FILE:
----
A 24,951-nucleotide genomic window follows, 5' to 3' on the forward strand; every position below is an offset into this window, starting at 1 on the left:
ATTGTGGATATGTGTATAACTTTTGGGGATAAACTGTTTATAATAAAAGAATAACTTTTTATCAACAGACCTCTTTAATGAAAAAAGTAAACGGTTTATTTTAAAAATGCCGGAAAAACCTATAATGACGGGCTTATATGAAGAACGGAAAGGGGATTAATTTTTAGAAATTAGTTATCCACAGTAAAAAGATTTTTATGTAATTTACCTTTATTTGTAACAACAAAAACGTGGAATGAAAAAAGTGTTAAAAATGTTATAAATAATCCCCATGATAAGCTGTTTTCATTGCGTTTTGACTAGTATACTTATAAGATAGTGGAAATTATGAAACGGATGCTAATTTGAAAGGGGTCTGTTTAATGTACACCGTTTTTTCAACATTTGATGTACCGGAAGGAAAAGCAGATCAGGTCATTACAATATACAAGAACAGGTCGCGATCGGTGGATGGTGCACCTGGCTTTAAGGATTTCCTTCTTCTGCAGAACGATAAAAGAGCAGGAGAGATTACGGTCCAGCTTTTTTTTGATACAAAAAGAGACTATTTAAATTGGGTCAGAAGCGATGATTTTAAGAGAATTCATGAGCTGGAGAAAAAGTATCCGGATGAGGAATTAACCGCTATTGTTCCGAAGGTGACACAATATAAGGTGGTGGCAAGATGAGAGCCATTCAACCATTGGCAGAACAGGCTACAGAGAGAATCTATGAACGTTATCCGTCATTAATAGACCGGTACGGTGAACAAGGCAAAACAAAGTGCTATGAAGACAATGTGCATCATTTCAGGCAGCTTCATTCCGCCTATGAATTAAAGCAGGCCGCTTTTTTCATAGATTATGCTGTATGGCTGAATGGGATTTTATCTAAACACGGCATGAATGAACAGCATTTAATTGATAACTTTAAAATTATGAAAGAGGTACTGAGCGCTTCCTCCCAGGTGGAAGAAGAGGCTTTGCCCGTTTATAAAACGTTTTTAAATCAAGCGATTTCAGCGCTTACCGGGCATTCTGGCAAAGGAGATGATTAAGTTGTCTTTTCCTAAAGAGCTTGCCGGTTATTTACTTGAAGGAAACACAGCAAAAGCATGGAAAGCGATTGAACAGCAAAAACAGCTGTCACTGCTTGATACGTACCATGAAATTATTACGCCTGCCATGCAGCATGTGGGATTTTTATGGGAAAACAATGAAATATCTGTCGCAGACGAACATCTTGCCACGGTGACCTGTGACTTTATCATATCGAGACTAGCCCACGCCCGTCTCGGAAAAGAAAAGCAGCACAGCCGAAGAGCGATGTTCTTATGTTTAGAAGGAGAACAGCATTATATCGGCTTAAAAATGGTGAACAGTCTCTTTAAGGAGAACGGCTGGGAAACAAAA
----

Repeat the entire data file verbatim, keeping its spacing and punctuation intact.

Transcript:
A 24,951-nucleotide genomic window follows, 5' to 3' on the forward strand; every position below is an offset into this window, starting at 1 on the left:
ATTGTGGATATGTGTATAACTTTTGGGGATAAACTGTTTATAATAAAAGAATAACTTTTTATCAACAGACCTCTTTAATGAAAAAAGTAAACGGTTTATTTTAAAAATGCCGGAAAAACCTATAATGACGGGCTTATATGAAGAACGGAAAGGGGATTAATTTTTAGAAATTAGTTATCCACAGTAAAAAGATTTTTATGTAATTTACCTTTATTTGTAACAACAAAAACGTGGAATGAAAAAAGTGTTAAAAATGTTATAAATAATCCCCATGATAAGCTGTTTTCATTGCGTTTTGACTAGTATACTTATAAGATAGTGGAAATTATGAAACGGATGCTAATTTGAAAGGGGTCTGTTTAATGTACACCGTTTTTTCAACATTTGATGTACCGGAAGGAAAAGCAGATCAGGTCATTACAATATACAAGAACAGGTCGCGATCGGTGGATGGTGCACCTGGCTTTAAGGATTTCCTTCTTCTGCAGAACGATAAAAGAGCAGGAGAGATTACGGTCCAGCTTTTTTTTGATACAAAAAGAGACTATTTAAATTGGGTCAGAAGCGATGATTTTAAGAGAATTCATGAGCTGGAGAAAAAGTATCCGGATGAGGAATTAACCGCTATTGTTCCGAAGGTGACACAATATAAGGTGGTGGCAAGATGAGAGCCATTCAACCATTGGCAGAACAGGCTACAGAGAGAATCTATGAACGTTATCCGTCATTAATAGACCGGTACGGTGAACAAGGCAAAACAAAGTGCTATGAAGACAATGTGCATCATTTCAGGCAGCTTCATTCCGCCTATGAATTAAAGCAGGCCGCTTTTTTCATAGATTATGCTGTATGGCTGAATGGGATTTTATCTAAACACGGCATGAATGAACAGCATTTAATTGATAACTTTAAAATTATGAAAGAGGTACTGAGCGCTTCCTCCCAGGTGGAAGAAGAGGCTTTGCCCGTTTATAAAACGTTTTTAAATCAAGCGATTTCAGCGCTTACCGGGCATTCTGGCAAAGGAGATGATTAAGTTGTCTTTTCCTAAAGAGCTTGCCGGTTATTTACTTGAAGGAAACACAGCAAAAGCATGGAAAGCGATTGAACAGCAAAAACAGCTGTCACTGCTTGATACGTACCATGAAATTATTACGCCTGCCATGCAGCATGTGGGATTTTTATGGGAAAACAATGAAATATCTGTCGCAGACGAACATCTTGCCACGGTGACCTGTGACTTTATCATATCGAGACTAGCCCACGCCCGTCTCGGAAAAGAAAAGCAGCACAGCCGAAGAGCGATGTTCTTATGTTTAGAAGGAGAACAGCATTATATCGGCTTAAAAATGGTGAACAGTCTCTTTAAGGAGAACGGCTGGGAAACAAAA